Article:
Genome Sequencer 20 System. First to the Finish. www.roche-applied-science.com Genome Sequencer 20 System First to the Finish www.roche-applied-science.com Technology 4-5 Process Steps 8-11 DNA Library Preparation 8 empcr Amplification 9 Sequencing-by-Synthesis 10-11 The Genome Sequencer

More information

Genetics Faculty of Agriculture and Veterinary Medicine

Genetics Faculty of Agriculture and Veterinary Medicine Genetics 10201232 Faculty of Agriculture and Veterinary Medicine Instructor: Dr. Jihad Abdallah Topic 15:Recombinant DNA Technology 1 Recombinant DNA Technology Recombinant DNA Technology is the use of

More information

DNA Sequence Analysis

DNA Sequence Analysis DNA Sequence Analysis Two general kinds of analysis Screen for one of a set of known sequences Determine the sequence even if it is novel Screening for a known sequence usually involves an oligonucleotide

More information

The correct answer is c B. Answer b is incorrect. Type II enzymes recognize and cut a specific site, not at random sites.

The correct answer is c B. Answer b is incorrect. Type II enzymes recognize and cut a specific site, not at random sites. 1. A recombinant DNA molecules is one that is a. produced through the process of crossing over that occurs in meiosis b. constructed from DNA from different sources c. constructed from novel combinations

More information

Name Class Date. KEY CONCEPT Mutations are changes in DNA that may or may not affect phenotype. frameshift mutation

Name Class Date. KEY CONCEPT Mutations are changes in DNA that may or may not affect phenotype. frameshift mutation Unit 7 Study Guide Section 8.7: Mutations KEY CONCEPT Mutations are changes in DNA that may or may not affect phenotype. VOCABULARY mutation point mutation frameshift mutation mutagen MAIN IDEA: Some mutations

More information

PLNT2530 Unit 6e DNA Sequencing

PLNT2530 Unit 6e DNA Sequencing PLNT2530 Unit 6e DNA Sequencing Unless otherwise cited or referenced, all content of this presenataion is licensed under the Creative Commons License Attribution Share-Alike 2.5 Canada 1 High-throughput

More information

DNA SEQUENCING SANGER: TECHNICALS SOLUTIONS GUIDE

DNA SEQUENCING SANGER: TECHNICALS SOLUTIONS GUIDE DNA SEQUENCING SANGER: TECHNICALS SOLUTIONS GUIDE We recommend for the sequence visualization the use of software that allows the examination of raw data in order to determine quantitatively how good has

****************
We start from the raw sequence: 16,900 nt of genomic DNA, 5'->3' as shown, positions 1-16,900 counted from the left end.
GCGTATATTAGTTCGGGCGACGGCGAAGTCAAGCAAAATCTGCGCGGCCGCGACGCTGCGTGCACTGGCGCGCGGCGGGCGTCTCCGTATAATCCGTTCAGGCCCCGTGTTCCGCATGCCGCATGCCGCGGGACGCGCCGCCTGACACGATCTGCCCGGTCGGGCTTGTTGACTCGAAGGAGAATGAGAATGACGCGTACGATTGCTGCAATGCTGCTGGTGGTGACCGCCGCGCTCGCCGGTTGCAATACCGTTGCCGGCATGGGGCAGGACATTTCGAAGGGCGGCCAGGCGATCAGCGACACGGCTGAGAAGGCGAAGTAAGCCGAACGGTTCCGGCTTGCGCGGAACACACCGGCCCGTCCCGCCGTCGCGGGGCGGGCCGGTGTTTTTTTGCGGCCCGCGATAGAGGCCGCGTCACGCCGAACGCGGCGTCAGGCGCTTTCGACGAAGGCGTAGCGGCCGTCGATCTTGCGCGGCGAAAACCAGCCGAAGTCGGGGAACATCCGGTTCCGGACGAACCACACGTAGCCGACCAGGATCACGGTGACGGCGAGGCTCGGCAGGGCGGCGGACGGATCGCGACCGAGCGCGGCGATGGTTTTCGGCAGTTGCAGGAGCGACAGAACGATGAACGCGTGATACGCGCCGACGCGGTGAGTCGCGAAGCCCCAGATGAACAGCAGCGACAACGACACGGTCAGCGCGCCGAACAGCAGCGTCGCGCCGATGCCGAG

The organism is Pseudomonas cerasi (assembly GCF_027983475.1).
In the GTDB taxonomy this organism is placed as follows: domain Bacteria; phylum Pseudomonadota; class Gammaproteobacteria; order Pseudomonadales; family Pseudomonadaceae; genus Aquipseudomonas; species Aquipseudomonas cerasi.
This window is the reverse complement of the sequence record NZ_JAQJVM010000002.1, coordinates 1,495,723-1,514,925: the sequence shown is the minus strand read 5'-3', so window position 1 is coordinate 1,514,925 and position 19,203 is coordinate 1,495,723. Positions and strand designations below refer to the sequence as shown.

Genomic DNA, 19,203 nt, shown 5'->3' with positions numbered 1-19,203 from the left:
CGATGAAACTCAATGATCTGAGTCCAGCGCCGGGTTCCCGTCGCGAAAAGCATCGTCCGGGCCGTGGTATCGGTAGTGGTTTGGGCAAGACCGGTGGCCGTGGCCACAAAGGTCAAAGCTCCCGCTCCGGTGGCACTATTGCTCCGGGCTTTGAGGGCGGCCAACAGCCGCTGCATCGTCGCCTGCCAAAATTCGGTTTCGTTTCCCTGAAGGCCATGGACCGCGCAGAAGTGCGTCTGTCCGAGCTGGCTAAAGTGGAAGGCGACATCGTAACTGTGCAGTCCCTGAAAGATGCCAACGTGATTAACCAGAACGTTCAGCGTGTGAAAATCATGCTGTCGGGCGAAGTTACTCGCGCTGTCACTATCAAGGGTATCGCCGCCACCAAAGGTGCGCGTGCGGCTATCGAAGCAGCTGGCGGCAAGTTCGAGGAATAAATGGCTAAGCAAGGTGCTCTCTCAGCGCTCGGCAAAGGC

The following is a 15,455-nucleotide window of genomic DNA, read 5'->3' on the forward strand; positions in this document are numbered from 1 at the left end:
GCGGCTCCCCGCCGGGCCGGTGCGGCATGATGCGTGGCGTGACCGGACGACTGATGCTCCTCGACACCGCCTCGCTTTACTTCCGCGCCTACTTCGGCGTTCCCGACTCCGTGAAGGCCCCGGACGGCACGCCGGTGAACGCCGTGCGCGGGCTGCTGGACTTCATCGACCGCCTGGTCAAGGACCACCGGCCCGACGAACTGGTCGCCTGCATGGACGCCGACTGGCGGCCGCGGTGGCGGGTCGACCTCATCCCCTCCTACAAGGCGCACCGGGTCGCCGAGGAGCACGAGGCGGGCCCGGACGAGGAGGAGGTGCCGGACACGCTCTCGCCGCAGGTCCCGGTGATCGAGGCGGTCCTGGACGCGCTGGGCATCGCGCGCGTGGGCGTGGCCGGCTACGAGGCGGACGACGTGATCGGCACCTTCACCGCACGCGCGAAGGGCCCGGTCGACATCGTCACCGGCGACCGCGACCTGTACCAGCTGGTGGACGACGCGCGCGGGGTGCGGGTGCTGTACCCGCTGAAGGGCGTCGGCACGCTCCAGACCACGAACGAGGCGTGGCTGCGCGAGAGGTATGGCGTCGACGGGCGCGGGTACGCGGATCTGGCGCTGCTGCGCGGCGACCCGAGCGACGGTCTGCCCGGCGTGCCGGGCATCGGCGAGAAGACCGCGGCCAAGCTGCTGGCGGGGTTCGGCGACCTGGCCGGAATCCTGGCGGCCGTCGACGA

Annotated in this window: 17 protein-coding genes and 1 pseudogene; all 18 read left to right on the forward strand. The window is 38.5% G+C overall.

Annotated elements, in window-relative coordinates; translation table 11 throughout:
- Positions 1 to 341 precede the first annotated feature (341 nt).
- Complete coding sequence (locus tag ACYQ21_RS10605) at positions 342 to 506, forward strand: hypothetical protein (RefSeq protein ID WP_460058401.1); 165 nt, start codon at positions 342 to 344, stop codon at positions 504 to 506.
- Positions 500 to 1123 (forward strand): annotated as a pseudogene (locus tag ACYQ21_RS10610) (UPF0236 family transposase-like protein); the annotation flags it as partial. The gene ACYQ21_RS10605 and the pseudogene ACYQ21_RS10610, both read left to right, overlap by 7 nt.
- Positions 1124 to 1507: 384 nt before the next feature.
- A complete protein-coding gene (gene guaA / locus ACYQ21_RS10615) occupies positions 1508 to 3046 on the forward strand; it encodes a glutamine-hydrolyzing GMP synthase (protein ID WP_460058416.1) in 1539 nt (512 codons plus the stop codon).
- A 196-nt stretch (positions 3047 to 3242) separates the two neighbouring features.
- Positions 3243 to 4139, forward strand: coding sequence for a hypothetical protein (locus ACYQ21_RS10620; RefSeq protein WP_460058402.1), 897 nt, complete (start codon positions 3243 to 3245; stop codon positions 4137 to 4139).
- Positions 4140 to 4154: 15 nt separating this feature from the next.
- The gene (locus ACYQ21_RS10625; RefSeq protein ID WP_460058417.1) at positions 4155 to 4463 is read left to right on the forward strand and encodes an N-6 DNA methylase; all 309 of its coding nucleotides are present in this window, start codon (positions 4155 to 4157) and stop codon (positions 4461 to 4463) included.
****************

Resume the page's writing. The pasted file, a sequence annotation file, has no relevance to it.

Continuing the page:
More information

2. The number of different kinds of nucleotides present in any DNA molecule is A) four B) six C) two D) three

2. The number of different kinds of nucleotides present in any DNA molecule is A) four B) six C) two D) three Chem 121 Chapter 22. Nucleic Acids 1. Any given nucleotide in a nucleic acid contains A) two bases and a sugar. B) one sugar, two bases and one phosphate. C) two sugars and one phosphate. D) one sugar,

More information

DNA Replication Activity Guide

DNA Replication Activity Guide DNA Replication Activity Guide Teacher Key Deoxyribonucleic Acid (DNA) Exploring DNA 1. List at least three reasons why a cell must undergo division. Answers may vary but may include: growth, repair, reproduction,

More information

Recipient Cell. DNA Foreign DNA. Recombinant DNA

Recipient Cell. DNA Foreign DNA. Recombinant DNA Module 4B Biotechnology In this module, we will examine some of the techniques scientists have developed to study and manipulate the DNA of living organisms. Objective # 7 Explain what genetic recombination

More information

Name Date Period. 2. When a molecule of double-stranded DNA undergoes replication, it results in

Name Date Period. 2. When a molecule of double-stranded DNA undergoes replication, it results in DNA, RNA, Protein Synthesis Keystone 1. During the process shown above, the two strands of one DNA molecule are unwound. Then, DNA polymerases add complementary nucleotides to each strand which results

More information

Every time a cell divides the genome must be duplicated and passed on to the offspring. That is: